HR Glossary
Automated Clearing House (ACH)

Automated Clearing House (ACH)

Updated on:
August 23, 2022


Lorem ipsum dolor sit amet, consectetur adipiscing elit. Suspendisse varius enim in eros elementum tristique. Duis cursus, mi quis viverra ornare, eros dolor interdum nulla, ut commodo diam libero vitae erat. Aenean faucibus nibh et justo cursus id rutrum lorem imperdiet. Nunc ut sem vitae risus tristique posuere.

green check mark symbol
Fact Checked

Content is reviewed to provide accurate, clear, and reliable information. Learn about our editorial process

Table of Content

What is Automated Clearing House (ACH)?

An automated clearing house (ACH), also known as an ACH Network that manages electronic banking transactions., is a system for electronic funds transfer (EFT). ACH transfers consist of electronic debits and credits, which are given priority over paper checks. ACH transfers are generally used for transactions between banks and financial institutions.

ACH transfers are made via an electronic network based on the Automated Clearing House Rules and Regulations (ACH Rules). The ACH Rules govern the use of ACH, which is governed by the NACHA Operating Rules and Regulations.

How Does an ACH Work?

In an ACH network, funds are transferred from one bank account to another. If you are an employer and need to conduct payroll, you would initiate a transfer from your organization’s bank account to your employee’s bank account.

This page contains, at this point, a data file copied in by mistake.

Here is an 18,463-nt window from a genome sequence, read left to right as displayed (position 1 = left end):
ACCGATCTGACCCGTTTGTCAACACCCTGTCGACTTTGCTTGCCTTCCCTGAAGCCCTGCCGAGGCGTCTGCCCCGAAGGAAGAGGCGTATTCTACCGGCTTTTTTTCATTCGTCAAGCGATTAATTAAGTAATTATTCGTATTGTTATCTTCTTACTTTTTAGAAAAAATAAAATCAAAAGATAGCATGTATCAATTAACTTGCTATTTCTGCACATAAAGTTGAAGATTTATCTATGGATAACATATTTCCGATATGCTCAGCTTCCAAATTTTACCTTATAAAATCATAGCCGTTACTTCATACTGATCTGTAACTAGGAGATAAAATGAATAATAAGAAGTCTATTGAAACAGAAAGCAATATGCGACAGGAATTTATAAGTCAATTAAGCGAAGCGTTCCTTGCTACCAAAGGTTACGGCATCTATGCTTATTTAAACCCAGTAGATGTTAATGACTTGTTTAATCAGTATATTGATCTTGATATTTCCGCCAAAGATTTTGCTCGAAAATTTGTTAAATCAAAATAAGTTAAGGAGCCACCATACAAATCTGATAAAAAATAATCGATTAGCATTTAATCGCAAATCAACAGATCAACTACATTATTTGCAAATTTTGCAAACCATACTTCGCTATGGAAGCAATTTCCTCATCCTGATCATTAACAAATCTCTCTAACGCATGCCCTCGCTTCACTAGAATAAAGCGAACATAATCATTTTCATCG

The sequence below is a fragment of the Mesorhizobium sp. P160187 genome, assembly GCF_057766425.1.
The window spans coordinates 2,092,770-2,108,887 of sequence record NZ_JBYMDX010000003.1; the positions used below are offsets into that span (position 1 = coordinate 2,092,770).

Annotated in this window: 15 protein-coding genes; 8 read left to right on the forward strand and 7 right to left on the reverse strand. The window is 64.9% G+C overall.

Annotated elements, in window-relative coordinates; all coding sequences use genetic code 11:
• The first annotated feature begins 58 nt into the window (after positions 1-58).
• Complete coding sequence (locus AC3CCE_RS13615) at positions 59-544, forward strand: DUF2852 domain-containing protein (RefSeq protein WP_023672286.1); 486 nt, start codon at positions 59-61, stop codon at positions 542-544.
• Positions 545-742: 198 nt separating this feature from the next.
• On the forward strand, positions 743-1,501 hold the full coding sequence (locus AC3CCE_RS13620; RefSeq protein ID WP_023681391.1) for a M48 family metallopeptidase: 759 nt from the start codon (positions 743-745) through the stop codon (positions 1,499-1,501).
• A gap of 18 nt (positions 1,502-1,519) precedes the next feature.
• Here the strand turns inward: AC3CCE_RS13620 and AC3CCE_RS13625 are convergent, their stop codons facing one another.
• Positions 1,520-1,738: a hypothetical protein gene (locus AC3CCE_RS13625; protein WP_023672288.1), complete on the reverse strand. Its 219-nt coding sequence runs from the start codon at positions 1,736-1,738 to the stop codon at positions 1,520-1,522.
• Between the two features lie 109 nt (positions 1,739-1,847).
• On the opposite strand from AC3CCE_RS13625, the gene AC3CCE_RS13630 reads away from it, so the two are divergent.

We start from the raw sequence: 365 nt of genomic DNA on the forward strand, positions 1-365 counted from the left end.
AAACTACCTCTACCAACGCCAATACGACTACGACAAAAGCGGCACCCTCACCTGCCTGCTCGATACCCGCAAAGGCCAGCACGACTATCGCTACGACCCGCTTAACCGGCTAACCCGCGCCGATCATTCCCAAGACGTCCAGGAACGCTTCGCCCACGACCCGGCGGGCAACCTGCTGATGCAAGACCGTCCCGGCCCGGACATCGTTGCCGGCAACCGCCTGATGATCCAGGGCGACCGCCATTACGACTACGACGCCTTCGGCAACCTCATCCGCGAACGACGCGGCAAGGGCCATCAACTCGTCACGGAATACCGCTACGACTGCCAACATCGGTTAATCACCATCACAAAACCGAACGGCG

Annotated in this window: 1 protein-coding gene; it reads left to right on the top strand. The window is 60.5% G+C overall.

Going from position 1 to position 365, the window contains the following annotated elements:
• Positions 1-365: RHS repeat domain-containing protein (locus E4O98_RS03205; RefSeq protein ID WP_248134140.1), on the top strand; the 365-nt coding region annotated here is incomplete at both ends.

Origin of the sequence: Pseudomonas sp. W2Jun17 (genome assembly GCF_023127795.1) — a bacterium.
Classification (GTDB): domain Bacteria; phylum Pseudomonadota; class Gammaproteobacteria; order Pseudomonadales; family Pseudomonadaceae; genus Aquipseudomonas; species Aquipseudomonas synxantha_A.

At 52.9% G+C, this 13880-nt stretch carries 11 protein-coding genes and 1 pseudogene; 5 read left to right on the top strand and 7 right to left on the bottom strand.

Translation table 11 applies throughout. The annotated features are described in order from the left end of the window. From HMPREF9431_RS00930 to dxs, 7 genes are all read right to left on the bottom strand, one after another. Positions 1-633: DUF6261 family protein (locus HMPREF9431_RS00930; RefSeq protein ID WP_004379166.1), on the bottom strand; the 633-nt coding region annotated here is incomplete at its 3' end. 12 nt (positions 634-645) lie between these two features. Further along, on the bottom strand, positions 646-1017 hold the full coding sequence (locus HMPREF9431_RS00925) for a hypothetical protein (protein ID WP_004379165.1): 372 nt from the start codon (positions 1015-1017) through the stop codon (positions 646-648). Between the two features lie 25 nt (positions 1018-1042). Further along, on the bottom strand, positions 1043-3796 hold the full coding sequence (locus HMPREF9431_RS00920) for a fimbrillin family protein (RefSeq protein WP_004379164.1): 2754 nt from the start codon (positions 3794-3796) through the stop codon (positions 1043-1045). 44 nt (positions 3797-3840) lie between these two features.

Each ACH transaction involves an Originating Depository Financial Institution (ODFI) and a Receiving Depository Financial Institution (RDFI). Here’s how they work:

  1. The originator (employer/business) begins the direct deposit or payment using an ACH network. ACH portals generally allow you to set up one-time and recurring payments. 
  2. The payment amounts are entered electronically into the ACH network. 
  3. The ACH network makes a connection with the employer’s bank, or Originating Depository Financial Institution (ODFI). 
  4. The ODFI aggregates payments and transmits them in batches to an ACH operator. 
  5. ACH operator pushes funds to employees’ banks, or Receiving Depository Financial Institutions (RDFIs). RDFIs then post the payments into employees’ bank accounts. 

An automated clearing house (ACH) is an electronic network for financial transactions. ACH is used by businesses and individuals to make payments or collect payments. The ACH network is operated by the federal government and is regulated by the Federal Reserve.

ACH is used to process direct deposit of payroll and social security payments, as well as tax refunds. ACH is also used to process payments for utility bills, credit card bills, and mortgage payments. ACH is a safe and efficient way to process payments.

What Information Do You Need from Employees to Post an ACH to Their Accounts?


In order to successfully post ACH transactions, the CSR will need to obtain the following information:

1. Account Number

2. Account Type

3. Account Type Code

4. Account Name

5. Account Number

6. Account Number

7. Issuing Bank Name

8. Issuing Bank Address

9. Issuing Bank City

10. Issuing Bank State